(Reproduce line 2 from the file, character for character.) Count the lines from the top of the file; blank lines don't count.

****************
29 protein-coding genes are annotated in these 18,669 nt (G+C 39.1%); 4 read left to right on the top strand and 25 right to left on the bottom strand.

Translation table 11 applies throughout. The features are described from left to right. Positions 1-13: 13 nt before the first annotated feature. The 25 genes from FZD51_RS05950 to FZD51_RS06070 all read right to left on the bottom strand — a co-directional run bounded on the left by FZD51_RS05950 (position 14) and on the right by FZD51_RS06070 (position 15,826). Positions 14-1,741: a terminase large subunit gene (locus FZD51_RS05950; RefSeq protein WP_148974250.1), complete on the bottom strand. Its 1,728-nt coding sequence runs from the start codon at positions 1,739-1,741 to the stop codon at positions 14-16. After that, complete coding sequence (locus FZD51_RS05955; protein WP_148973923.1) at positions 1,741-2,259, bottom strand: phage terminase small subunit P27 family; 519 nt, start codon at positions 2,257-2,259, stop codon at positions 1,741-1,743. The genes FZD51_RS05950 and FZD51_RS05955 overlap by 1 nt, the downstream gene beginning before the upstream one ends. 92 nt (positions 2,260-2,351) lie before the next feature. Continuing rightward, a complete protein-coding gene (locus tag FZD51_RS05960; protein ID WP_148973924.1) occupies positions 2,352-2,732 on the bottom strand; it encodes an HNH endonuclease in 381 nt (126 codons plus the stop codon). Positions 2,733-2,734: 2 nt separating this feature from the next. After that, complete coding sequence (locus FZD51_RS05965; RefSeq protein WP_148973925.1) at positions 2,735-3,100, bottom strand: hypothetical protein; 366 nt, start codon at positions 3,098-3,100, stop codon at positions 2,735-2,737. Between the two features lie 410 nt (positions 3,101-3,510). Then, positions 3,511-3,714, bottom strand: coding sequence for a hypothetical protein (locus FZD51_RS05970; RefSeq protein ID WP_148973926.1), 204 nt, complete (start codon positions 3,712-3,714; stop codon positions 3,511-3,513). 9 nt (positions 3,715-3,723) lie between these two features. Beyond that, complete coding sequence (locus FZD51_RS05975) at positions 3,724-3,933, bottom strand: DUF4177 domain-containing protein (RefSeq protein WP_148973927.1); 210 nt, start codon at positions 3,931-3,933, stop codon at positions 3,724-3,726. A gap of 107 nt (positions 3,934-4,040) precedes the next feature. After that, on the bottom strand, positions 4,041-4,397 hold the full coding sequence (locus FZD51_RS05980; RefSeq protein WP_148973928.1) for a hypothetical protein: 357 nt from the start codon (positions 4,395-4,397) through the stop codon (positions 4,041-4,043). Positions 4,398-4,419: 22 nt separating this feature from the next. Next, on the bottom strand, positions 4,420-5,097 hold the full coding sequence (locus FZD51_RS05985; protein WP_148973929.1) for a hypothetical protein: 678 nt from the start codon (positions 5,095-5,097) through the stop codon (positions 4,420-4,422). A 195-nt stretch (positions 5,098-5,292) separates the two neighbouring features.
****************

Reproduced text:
Translation table 11 applies throughout. The features are described from left to right. Positions 1-13: 13 nt before the first annotated feature. The 25 genes from FZD51_RS05950 to FZD51_RS06070 all read right to left on the bottom strand — a co-directional run bounded on the left by FZD51_RS05950 (position 14) and on the right by FZD51_RS06070 (position 15,826). Positions 14-1,741: a terminase large subunit gene (locus FZD51_RS05950; RefSeq protein WP_148974250.1), complete on the bottom strand. Its 1,728-nt coding sequence runs from the start codon at positions 1,739-1,741 to the stop codon at positions 14-16. After that, complete coding sequence (locus FZD51_RS05955; protein WP_148973923.1) at positions 1,741-2,259, bottom strand: phage terminase small subunit P27 family; 519 nt, start codon at positions 2,257-2,259, stop codon at positions 1,741-1,743. The genes FZD51_RS05950 and FZD51_RS05955 overlap by 1 nt, the downstream gene beginning before the upstream one ends. 92 nt (positions 2,260-2,351) lie before the next feature. Continuing rightward, a complete protein-coding gene (locus tag FZD51_RS05960; protein ID WP_148973924.1) occupies positions 2,352-2,732 on the bottom strand; it encodes an HNH endonuclease in 381 nt (126 codons plus the stop codon). Positions 2,733-2,734: 2 nt separating this feature from the next. After that, complete coding sequence (locus FZD51_RS05965; RefSeq protein WP_148973925.1) at positions 2,735-3,100, bottom strand: hypothetical protein; 366 nt, start codon at positions 3,098-3,100, stop codon at positions 2,735-2,737. Between the two features lie 410 nt (positions 3,101-3,510). Then, positions 3,511-3,714, bottom strand: coding sequence for a hypothetical protein (locus FZD51_RS05970; RefSeq protein ID WP_148973926.1), 204 nt, complete (start codon positions 3,712-3,714; stop codon positions 3,511-3,513). 9 nt (positions 3,715-3,723) lie between these two features. Beyond that, complete coding sequence (locus FZD51_RS05975) at positions 3,724-3,933, bottom strand: DUF4177 domain-containing protein (RefSeq protein WP_148973927.1); 210 nt, start codon at positions 3,931-3,933, stop codon at positions 3,724-3,726. A gap of 107 nt (positions 3,934-4,040) precedes the next feature. After that, on the bottom strand, positions 4,041-4,397 hold the full coding sequence (locus FZD51_RS05980; RefSeq protein WP_148973928.1) for a hypothetical protein: 357 nt from the start codon (positions 4,395-4,397) through the stop codon (positions 4,041-4,043). Positions 4,398-4,419: 22 nt separating this feature from the next. Next, on the bottom strand, positions 4,420-5,097 hold the full coding sequence (locus FZD51_RS05985; protein WP_148973929.1) for a hypothetical protein: 678 nt from the start codon (positions 5,095-5,097) through the stop codon (positions 4,420-4,422). A 195-nt stretch (positions 5,098-5,292) separates the two neighbouring features.